Civil Rights Timeline

  • Brown v Board of Education of Topeka Kansas

    The NAACP overturned Plessy v. Ferguson in federal court during its case that challenged the "separate but equal" concept. Thurgood Marshall was one of the main lawyers involved; the Supreme Court decided in favor of the Brown case, declaring that the segregation of schools was unconstitutional. The decision was written by Earl Warren, the newly appointed Chief Justice. Schools were then desegregated; Medgar Evers helped with the desegregation of the University of Mississippi.
  • Montgomery Bus Boycott

    Montgomery Bus Boycott
    Rosa Parks refused to give up her seat on a public bus, even though it was the law for African Americans to give their seats to whites. After she was arrested, Martin Luther King, Jr. led a meeting of the Montgomery Improvement Association (MIA). His speech called for nonviolent protest, which he was convinced would bring a change in society.
  • Civil Rights Act of 1957

    The first law regarding civil rights passed since Reconstruction, the Civil Rights Act of 1957 gave the U.S. Attorney General more power to protect African American voting rights. It also established the United States Civil Rights Commission. Although the law was not enforced regularly, it was a significant step on the path to equality.
  • SNCC

    Created by Ella Baker, a long-time civil rights activist, the Student Nonviolent Coordinating Committee (SNCC) was an organization that fought for eternal equality among African Americans and whites. It consisted of students who would pass on their determination to end segregation to future generations.
  • Freedom Ride

    Freedom Ride
    CORE protested against the segregation of public transportation by breaking discrimination laws while riding public buses and using public restrooms. The protestors' goal was to ride from Washington D.C. to New Orleans, but on the way angry white mobs attacked them using violence. President Kennedy intervened after the attacks and the Federal Transportation Commission agreed to desegregate interstate transportation.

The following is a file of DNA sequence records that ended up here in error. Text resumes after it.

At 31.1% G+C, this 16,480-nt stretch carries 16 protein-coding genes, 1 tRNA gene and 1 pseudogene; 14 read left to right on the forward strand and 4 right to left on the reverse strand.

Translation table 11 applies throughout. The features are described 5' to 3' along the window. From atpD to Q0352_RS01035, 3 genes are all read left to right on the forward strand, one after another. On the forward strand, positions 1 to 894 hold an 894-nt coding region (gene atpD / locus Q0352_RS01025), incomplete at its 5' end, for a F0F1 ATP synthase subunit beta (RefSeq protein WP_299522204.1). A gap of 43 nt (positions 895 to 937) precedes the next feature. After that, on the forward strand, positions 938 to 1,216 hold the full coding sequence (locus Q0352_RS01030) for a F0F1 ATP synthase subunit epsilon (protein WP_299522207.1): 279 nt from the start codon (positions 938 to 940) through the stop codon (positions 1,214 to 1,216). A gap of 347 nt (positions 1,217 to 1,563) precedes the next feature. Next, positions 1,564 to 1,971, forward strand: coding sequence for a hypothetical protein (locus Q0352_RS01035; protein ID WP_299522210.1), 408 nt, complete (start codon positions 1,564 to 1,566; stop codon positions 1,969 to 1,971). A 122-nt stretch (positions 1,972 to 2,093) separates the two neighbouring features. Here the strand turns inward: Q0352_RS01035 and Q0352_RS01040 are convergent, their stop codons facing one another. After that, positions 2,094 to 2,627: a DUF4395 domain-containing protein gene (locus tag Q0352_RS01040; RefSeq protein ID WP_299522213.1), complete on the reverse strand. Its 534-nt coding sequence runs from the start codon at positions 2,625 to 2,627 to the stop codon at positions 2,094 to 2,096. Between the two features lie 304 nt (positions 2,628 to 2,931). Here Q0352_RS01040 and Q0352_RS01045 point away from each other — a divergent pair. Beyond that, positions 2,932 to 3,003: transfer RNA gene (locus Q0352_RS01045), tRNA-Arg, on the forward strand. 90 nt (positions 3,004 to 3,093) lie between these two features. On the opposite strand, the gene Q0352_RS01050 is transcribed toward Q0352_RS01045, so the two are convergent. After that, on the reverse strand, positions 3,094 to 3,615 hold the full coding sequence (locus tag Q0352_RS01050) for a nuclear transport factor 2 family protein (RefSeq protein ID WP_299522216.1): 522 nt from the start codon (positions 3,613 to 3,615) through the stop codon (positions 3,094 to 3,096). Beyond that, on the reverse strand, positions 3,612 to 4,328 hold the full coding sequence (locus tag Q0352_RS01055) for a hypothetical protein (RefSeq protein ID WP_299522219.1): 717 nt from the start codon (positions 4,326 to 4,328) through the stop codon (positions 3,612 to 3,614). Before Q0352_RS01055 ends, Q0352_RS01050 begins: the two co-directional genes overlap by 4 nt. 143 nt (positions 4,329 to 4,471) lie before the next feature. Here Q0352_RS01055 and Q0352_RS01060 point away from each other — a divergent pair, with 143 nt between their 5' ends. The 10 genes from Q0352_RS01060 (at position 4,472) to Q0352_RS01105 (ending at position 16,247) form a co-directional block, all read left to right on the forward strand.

• March on Washington

    The March on Washington brought together each of the major civil rights groups. There, Martin Luther King, Jr. gave his famous "I Have a Dream" speech. It was a non-violent protest that led to the passing of the Civil Rights Act of 1964.
  • 24th Amendment

    It banned the poll tax, which had been used to keep African Americans from voting. It led to African American participation in politics and the percent of African Americans registering to vote.
  • Freedom Summer

    It was a campaign in the United States launched in June 1964 to attempt to register as many African American voters as possible in Mississippi, which had historically excluded most blacks from voting. The project also set up dozens of Freedom Schools, Freedom Houses, and community centers in small towns throughout Mississippi to aid the local black population. The project was organized by the Council of Federated Organizations.
  • Civil Rights Act of 1964

    President Johnson signed the Civil Rights Act of 1964 after a lengthy 80-day filibuster by the Senate. He felt that nothing could honor President Kennedy's death better than the passing of this act. It was a direct result of the March on Washington and desegregated the nation; it also outlawed discrimination in the workforce.
  • Voting Rights Act

    The Voting Rights Act of 1965 was passed in response to the disenfranchisement, or denial of voting rights, of African-Americans in the southern United States. It included provisions for federal oversight in areas of severe discrimination and cleared the way for many more citizens to exercise their right to vote.
  • Black Power

    Black Power
    Stokley Carmichael, a SNCC leader, first used this term to mean African Americans should use economic/political muscle to gain equality. The most well known african american radical was malcolm X who was a convert to the Nation of Islam, a religious sect headed by Muhammed which believed in separation of the races. After Carmichaels speech, a group of young militant african americans called Black Panthers who had armed controls of neighborhoods to protect the people from police abuse.
  • Kerner Commission

    The National Advisory Commission on Civil Disorders was also known as the Kerner Commission, as Otto Kerner, the governor of Illinois, was the chairman of the commission.This commission answered all of the questions set forth to it by the president and produced the “Report of The National Advisory Commission on Civil Disorders” in 1968. The commission found that the media failed to report adequately on the causes of and consequences of civil riots and race relations.